More than 25 organizations across Washington joined Inatai Foundation’s Power to the Voter Summit in Vancouver, Washington. The event, which took place from May 31 to June 2, created an opportunity for shared learning, specifically around voter engagement and other political strategies to build community power in support of racial justice and equity.
“We took this cue from grantee organizations, who told us that voter engagement was the central issue of this moment,” said Inatai President and CEO Nichole June Maher. “And while we all care about other political organizing tools and strategies, getting our people to vote is the direction [grantee organizations] wanted to go in. We listened.”
In honor of the event’s location in Vancouver, the Power to the Voter Summit kickoff dinner celebrated the mobilizing power of Southwest Washington’s communities of color, who flipped the third congressional district last November to elect Rep. Marie Gluesenkamp Perez. As Will Miller (Blackfeet/Cherokee) of NAYA Action Fund said, “Our communities make magic happen.” Bethany Barnard (Chinook) of Pacific County Voices Uniting, Bridgette Fahnbulleh of NAACP Vancouver, and Melissa Rubio of OneAmerica Votes also shared stories of their organizations’ efforts toward this historic win.
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Another goal of the summit was to create space for leaders to envision and strategize together. Stories from all corners of Washington poured out as participants engaged with each other between breakout groups and general sessions, surfacing some of the greatest opportunities in our state to ensure power is in the hands of voters.
Manny Rodriguez of Latino Civic Alliance explained the clear difference where he lives between who holds power and who lives according to that power. Manny shared, “We need more representation in small communities. I live in a place with a population of 8,000 people, but the leaders don’t look like members of my community.” He shared that this was a factor in motivating him to run for office in Quincy.
Alaina Capoeman of Native Action Network recognizes that connections to people are a precious resource to tap into when building voter power. “We can build a network of trusted messengers— people who have the trust of the community to spread the word of what’s happening,” she said.
Lin Crowley of Asian Pacific Islander Coalition of South Puget Sound commented that expanded language access is vital to increased civic participation, especially when it comes to voting. “The demographics of Washington are rapidly shifting,” she said. “We cannot afford to assume that English is the only way to access information.” Lin also shared that she’d like to see more women voted into seats of power at all levels across the state.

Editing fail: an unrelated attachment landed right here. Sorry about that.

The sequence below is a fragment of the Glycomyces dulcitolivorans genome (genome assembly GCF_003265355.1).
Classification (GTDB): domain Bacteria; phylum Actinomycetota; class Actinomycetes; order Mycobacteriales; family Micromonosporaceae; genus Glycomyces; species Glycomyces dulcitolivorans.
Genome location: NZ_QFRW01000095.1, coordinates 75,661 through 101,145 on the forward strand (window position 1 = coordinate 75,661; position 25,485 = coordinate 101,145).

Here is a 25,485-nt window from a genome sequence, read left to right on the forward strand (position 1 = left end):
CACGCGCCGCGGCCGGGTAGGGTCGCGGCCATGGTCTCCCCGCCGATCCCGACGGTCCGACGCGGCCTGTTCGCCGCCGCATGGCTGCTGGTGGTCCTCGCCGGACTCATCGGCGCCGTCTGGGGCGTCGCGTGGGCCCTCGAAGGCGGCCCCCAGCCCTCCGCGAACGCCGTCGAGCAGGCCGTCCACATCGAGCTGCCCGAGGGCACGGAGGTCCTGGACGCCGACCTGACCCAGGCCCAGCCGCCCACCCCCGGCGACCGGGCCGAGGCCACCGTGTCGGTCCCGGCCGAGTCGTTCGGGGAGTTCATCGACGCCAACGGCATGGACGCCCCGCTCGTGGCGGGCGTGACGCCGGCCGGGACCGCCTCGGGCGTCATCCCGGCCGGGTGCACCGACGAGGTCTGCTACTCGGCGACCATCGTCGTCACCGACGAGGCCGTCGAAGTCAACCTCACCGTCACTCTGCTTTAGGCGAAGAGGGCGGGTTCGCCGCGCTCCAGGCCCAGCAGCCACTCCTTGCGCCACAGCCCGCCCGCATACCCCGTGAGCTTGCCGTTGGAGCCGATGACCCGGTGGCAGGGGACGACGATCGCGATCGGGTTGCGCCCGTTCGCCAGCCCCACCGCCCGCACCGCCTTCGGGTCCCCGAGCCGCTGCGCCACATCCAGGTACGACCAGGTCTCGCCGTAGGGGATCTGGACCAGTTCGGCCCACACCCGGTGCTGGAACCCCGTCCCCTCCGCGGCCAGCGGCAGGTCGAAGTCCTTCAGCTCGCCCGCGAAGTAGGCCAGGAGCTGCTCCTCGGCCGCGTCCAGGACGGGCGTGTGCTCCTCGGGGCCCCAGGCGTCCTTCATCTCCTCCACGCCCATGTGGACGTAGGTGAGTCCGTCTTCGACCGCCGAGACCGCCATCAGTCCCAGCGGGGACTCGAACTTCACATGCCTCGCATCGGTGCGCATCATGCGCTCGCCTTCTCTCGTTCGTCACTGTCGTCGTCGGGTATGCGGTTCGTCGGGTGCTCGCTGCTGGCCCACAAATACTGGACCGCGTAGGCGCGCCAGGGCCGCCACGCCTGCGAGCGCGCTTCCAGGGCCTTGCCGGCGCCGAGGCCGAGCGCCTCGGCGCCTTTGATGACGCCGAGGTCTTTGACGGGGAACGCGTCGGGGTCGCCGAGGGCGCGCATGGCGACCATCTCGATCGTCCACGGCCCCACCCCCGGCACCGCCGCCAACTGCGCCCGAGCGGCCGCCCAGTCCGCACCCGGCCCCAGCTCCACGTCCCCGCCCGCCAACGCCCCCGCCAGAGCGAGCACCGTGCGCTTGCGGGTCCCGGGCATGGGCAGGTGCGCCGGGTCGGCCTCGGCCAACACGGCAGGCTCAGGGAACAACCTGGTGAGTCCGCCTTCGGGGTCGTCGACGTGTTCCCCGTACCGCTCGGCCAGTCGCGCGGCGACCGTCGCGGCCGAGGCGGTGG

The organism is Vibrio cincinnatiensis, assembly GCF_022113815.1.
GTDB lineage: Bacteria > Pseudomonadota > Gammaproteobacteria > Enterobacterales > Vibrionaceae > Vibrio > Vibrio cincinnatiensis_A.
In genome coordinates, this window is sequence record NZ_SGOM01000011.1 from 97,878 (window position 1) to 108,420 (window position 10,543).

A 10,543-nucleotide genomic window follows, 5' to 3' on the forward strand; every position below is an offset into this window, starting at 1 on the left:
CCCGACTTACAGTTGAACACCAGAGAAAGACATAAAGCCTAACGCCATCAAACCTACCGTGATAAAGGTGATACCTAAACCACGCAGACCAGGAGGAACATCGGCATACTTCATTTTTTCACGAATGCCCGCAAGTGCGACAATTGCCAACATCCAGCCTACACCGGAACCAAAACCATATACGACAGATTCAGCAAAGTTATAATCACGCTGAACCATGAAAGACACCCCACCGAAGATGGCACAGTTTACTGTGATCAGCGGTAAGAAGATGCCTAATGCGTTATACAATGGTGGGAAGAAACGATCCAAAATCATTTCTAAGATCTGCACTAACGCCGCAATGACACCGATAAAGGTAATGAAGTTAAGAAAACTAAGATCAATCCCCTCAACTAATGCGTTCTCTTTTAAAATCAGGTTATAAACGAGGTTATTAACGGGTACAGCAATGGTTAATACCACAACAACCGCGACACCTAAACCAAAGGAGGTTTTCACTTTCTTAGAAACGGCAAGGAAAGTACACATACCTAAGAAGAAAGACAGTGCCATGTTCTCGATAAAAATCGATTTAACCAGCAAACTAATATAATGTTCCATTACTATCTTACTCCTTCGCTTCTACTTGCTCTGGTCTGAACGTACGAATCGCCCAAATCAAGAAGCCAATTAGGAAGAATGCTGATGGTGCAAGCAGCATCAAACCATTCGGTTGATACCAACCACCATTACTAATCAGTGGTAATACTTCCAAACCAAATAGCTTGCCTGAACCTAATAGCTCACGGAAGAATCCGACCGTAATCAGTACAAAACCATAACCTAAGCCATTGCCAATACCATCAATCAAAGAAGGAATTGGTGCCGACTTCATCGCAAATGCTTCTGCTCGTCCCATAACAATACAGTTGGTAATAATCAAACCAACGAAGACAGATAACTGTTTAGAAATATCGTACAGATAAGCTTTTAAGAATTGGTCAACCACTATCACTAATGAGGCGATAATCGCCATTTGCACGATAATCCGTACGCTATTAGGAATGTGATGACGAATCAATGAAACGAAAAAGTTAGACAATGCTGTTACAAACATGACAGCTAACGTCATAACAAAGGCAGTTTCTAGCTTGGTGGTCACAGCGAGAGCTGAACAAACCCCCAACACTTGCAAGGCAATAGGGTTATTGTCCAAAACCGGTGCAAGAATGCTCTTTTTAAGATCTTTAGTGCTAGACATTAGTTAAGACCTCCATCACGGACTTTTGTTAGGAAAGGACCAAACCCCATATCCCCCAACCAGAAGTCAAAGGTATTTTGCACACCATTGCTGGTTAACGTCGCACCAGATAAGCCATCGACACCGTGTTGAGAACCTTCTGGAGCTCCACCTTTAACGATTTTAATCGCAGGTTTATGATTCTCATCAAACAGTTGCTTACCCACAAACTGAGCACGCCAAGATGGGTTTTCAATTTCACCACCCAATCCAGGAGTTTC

An important goal of the summit was to ensure community leaders had time to connect with each other and to build relationships. Paul Tabayoyon of Asian Pacific Islander Coalition’s Yakima Valley Chapter was eager to network with like-minded leaders. After hearing about different strategies from other organizations, he said he’d be staying in touch with people working on similar issues. “It would help us to identify who is working in what regions of the state so we can collaborate,” he said.
In spending time together, the leaders reminded each other of the great things they’ve already accomplished statewide. They gathered not only to dream of Washington’s future, but also to celebrate their shared successes over the years and to carve a path forward. Lyle Quasim of The Black Collective said, “Power has been determined by having the ability to make something happen or to stop something from happening. We’ve been doing this since 1976.”
Giovanni Severino with Progreso: Latino Progress shared that he finds these connections valuable and hopes in future gatherings, “that we can invite someone from the communities we serve so we can truly hear their concerns.”
Over the course of the summit, attendees took a journey across Washington through one another’s stories—stories of giving people a political home, cultivating local leadership in community, filing and winning lawsuits on political maps and voter access, electing and holding accountable new leaders, and making plans to do more of this work in solidarity.
Tracy Flood of NAACP Legal Defense and Educational Fund based in Bremerton offered these words to attendees as the summit came to an end: “Sharing this community space brings us power. Our collaborations make us stronger. The things we can do are just beginning.”
Inatai Foundation would like to thank Nsé Ufot, former CEO of The New Georgia Project, for serving as a guest speaker and facilitator for the summit. We are also grateful to the following partners who made the convening a success: Claudia A’zar (interpreter), Alicia Beatty (interpreter), Mercedes D’Antona (interpreter), Glena White (interpreter), Teysia Parks (graphic designer), Ulysses Curry and Brea Wilson (photographers), Mari Shibuya (graphic recorder), Toyouinspire Flowers (floral design), PopLocal Vancouver (local goods and gifts), Dave Gropper (audio/visual support), and the wonderful staff at Hotel Indigo – Vancouver.